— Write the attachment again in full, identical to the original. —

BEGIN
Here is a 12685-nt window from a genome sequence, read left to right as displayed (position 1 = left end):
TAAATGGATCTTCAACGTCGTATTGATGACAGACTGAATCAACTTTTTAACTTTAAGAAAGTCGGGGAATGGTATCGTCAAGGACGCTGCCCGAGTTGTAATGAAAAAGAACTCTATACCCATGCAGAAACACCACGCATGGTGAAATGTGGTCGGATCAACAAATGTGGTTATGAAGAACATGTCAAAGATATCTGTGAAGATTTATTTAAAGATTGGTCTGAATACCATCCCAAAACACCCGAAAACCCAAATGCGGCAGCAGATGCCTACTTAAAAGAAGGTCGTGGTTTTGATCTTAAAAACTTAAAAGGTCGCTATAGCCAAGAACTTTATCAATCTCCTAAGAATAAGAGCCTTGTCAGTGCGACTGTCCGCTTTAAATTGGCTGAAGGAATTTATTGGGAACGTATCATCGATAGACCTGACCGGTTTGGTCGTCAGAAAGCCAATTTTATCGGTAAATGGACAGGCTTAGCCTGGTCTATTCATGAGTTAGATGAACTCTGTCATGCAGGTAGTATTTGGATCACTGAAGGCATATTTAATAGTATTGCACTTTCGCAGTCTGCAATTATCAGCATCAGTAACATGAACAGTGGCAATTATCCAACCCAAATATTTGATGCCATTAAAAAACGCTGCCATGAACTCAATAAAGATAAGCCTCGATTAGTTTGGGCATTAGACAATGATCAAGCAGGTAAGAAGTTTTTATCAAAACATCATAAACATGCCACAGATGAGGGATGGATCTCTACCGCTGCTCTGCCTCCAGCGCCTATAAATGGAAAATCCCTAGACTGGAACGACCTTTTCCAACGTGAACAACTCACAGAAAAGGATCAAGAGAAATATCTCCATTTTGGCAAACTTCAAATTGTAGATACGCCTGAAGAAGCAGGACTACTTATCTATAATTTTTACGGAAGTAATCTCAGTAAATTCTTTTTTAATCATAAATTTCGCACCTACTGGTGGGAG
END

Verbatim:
Here is a 12685-nt window from a genome sequence, read left to right as displayed (position 1 = left end):
TAAATGGATCTTCAACGTCGTATTGATGACAGACTGAATCAACTTTTTAACTTTAAGAAAGTCGGGGAATGGTATCGTCAAGGACGCTGCCCGAGTTGTAATGAAAAAGAACTCTATACCCATGCAGAAACACCACGCATGGTGAAATGTGGTCGGATCAACAAATGTGGTTATGAAGAACATGTCAAAGATATCTGTGAAGATTTATTTAAAGATTGGTCTGAATACCATCCCAAAACACCCGAAAACCCAAATGCGGCAGCAGATGCCTACTTAAAAGAAGGTCGTGGTTTTGATCTTAAAAACTTAAAAGGTCGCTATAGCCAAGAACTTTATCAATCTCCTAAGAATAAGAGCCTTGTCAGTGCGACTGTCCGCTTTAAATTGGCTGAAGGAATTTATTGGGAACGTATCATCGATAGACCTGACCGGTTTGGTCGTCAGAAAGCCAATTTTATCGGTAAATGGACAGGCTTAGCCTGGTCTATTCATGAGTTAGATGAACTCTGTCATGCAGGTAGTATTTGGATCACTGAAGGCATATTTAATAGTATTGCACTTTCGCAGTCTGCAATTATCAGCATCAGTAACATGAACAGTGGCAATTATCCAACCCAAATATTTGATGCCATTAAAAAACGCTGCCATGAACTCAATAAAGATAAGCCTCGATTAGTTTGGGCATTAGACAATGATCAAGCAGGTAAGAAGTTTTTATCAAAACATCATAAACATGCCACAGATGAGGGATGGATCTCTACCGCTGCTCTGCCTCCAGCGCCTATAAATGGAAAATCCCTAGACTGGAACGACCTTTTCCAACGTGAACAACTCACAGAAAAGGATCAAGAGAAATATCTCCATTTTGGCAAACTTCAAATTGTAGATACGCCTGAAGAAGCAGGACTACTTATCTATAATTTTTACGGAAGTAATCTCAGTAAATTCTTTTTTAATCATAAATTTCGCACCTACTGGTGGGAG